Creativity and the Brain: What We Can Learn From Jazz Musicians

Listening to jazz musicians improvise, how the piano player’s chords toy with the sax player’s runs and the standup bass player’s beats, it may seem like their music-making process is simply magic.  But research of jazz musicians’ brain activity as they improvise is helping shed light on the neuroscience behind creativity, and it turns out creating that magic is not as serendipitous a process as we might think. When musicians go to an improvisation, the brain switches, and the lateral prefrontal lobes responsible for conscious self monitoring became less engaged.  “Musicians were turning off the self-censoring in the brain so they could generate novel ideas without restrictions,” he said. Interestingly, the improvising brain activates many of the same brain centers as language, reinforcing the idea that the back and forth of improvisation between musicians is akin to its own language.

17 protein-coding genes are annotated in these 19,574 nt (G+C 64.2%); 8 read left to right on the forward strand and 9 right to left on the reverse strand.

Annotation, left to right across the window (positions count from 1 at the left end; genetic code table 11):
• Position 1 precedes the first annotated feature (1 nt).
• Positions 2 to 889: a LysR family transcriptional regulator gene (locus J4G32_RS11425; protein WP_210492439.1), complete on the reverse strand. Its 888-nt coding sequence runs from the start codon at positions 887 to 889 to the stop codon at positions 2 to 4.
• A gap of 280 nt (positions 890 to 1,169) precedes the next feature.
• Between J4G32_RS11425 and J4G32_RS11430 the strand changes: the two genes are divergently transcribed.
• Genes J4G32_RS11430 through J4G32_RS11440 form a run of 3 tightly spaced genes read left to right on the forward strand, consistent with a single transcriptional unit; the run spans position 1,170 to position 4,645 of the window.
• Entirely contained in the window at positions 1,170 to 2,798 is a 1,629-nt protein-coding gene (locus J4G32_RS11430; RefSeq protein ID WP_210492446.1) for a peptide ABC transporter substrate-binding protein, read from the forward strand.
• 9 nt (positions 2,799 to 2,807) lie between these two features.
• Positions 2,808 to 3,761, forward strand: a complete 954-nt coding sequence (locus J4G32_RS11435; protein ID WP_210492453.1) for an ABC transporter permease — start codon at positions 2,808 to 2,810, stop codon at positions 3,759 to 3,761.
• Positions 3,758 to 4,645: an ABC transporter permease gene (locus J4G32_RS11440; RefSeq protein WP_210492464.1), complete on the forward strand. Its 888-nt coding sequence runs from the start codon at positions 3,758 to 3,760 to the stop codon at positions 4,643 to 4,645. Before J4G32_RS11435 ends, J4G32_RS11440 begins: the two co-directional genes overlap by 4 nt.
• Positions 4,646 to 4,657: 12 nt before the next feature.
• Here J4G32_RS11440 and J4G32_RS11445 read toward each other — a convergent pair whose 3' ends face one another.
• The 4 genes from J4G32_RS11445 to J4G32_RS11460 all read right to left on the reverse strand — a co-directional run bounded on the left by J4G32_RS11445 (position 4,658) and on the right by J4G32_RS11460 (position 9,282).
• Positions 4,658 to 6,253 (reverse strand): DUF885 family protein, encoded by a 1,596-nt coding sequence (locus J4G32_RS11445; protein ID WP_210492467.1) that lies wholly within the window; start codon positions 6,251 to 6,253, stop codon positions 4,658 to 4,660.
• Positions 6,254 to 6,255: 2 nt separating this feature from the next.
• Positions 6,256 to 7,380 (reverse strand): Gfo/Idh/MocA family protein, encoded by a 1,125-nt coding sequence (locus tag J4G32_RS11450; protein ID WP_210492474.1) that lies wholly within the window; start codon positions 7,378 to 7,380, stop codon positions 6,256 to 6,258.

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About Giorgio Bertini

Research Professor. Founder Director at Learning Change Project - Research on society, culture, art, neuroscience, cognition, critical thinking, intelligence, creativity, autopoiesis, self-organization, rhizomes, complexity, systems, networks, leadership, sustainability, thinkers, futures ++
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